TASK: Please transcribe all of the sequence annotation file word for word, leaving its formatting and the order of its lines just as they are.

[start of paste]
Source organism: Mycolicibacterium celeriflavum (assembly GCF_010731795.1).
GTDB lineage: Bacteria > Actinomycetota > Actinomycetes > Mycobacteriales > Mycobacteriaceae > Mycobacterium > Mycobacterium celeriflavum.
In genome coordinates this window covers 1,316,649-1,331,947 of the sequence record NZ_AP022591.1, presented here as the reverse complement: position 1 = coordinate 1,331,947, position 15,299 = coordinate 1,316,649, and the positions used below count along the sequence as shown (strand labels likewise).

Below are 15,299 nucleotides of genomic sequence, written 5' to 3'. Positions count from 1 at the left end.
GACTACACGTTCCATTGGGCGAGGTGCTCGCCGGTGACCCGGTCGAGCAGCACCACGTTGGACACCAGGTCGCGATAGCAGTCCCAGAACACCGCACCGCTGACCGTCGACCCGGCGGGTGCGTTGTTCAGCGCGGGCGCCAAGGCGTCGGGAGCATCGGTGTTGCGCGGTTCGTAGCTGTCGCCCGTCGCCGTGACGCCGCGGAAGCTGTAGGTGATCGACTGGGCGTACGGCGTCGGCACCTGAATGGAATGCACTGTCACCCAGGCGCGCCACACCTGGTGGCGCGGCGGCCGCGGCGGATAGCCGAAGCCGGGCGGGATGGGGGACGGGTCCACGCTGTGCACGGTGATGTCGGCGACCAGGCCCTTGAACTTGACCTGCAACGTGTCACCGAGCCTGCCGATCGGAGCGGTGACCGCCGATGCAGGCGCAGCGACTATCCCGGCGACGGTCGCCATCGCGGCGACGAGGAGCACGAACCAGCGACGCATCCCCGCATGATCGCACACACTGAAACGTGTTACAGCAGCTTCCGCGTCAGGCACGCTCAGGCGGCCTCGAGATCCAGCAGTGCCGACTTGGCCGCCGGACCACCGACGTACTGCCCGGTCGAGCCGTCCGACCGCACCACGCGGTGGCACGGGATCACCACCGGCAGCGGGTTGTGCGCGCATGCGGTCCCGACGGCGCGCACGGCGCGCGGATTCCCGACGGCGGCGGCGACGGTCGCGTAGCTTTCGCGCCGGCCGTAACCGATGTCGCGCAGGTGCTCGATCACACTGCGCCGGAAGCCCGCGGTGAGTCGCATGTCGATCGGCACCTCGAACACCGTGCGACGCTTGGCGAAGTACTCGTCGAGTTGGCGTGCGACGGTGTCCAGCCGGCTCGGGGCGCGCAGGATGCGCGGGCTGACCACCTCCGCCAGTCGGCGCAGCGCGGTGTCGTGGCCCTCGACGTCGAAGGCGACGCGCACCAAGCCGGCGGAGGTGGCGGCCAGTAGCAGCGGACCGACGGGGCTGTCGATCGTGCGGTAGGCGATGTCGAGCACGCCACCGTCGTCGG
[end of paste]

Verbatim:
Source organism: Mycolicibacterium celeriflavum (assembly GCF_010731795.1).
GTDB lineage: Bacteria > Actinomycetota > Actinomycetes > Mycobacteriales > Mycobacteriaceae > Mycobacterium > Mycobacterium celeriflavum.
In genome coordinates this window covers 1,316,649-1,331,947 of the sequence record NZ_AP022591.1, presented here as the reverse complement: position 1 = coordinate 1,331,947, position 15,299 = coordinate 1,316,649, and the positions used below count along the sequence as shown (strand labels likewise).

Below are 15,299 nucleotides of genomic sequence, written 5' to 3'. Positions count from 1 at the left end.
GACTACACGTTCCATTGGGCGAGGTGCTCGCCGGTGACCCGGTCGAGCAGCACCACGTTGGACACCAGGTCGCGATAGCAGTCCCAGAACACCGCACCGCTGACCGTCGACCCGGCGGGTGCGTTGTTCAGCGCGGGCGCCAAGGCGTCGGGAGCATCGGTGTTGCGCGGTTCGTAGCTGTCGCCCGTCGCCGTGACGCCGCGGAAGCTGTAGGTGATCGACTGGGCGTACGGCGTCGGCACCTGAATGGAATGCACTGTCACCCAGGCGCGCCACACCTGGTGGCGCGGCGGCCGCGGCGGATAGCCGAAGCCGGGCGGGATGGGGGACGGGTCCACGCTGTGCACGGTGATGTCGGCGACCAGGCCCTTGAACTTGACCTGCAACGTGTCACCGAGCCTGCCGATCGGAGCGGTGACCGCCGATGCAGGCGCAGCGACTATCCCGGCGACGGTCGCCATCGCGGCGACGAGGAGCACGAACCAGCGACGCATCCCCGCATGATCGCACACACTGAAACGTGTTACAGCAGCTTCCGCGTCAGGCACGCTCAGGCGGCCTCGAGATCCAGCAGTGCCGACTTGGCCGCCGGACCACCGACGTACTGCCCGGTCGAGCCGTCCGACCGCACCACGCGGTGGCACGGGATCACCACCGGCAGCGGGTTGTGCGCGCATGCGGTCCCGACGGCGCGCACGGCGCGCGGATTCCCGACGGCGGCGGCGACGGTCGCGTAGCTTTCGCGCCGGCCGTAACCGATGTCGCGCAGGTGCTCGATCACACTGCGCCGGAAGCCCGCGGTGAGTCGCATGTCGATCGGCACCTCGAACACCGTGCGACGCTTGGCGAAGTACTCGTCGAGTTGGCGTGCGACGGTGTCCAGCCGGCTCGGGGCGCGCAGGATGCGCGGGCTGACCACCTCCGCCAGTCGGCGCAGCGCGGTGTCGTGGCCCTCGACGTCGAAGGCGACGCGCACCAAGCCGGCGGAGGTGGCGGCCAGTAGCAGCGGACCGACGGGGCTGTCGATCGTGCGGTAGGCGATGTCGAGCACGCCACCGTCGTCGG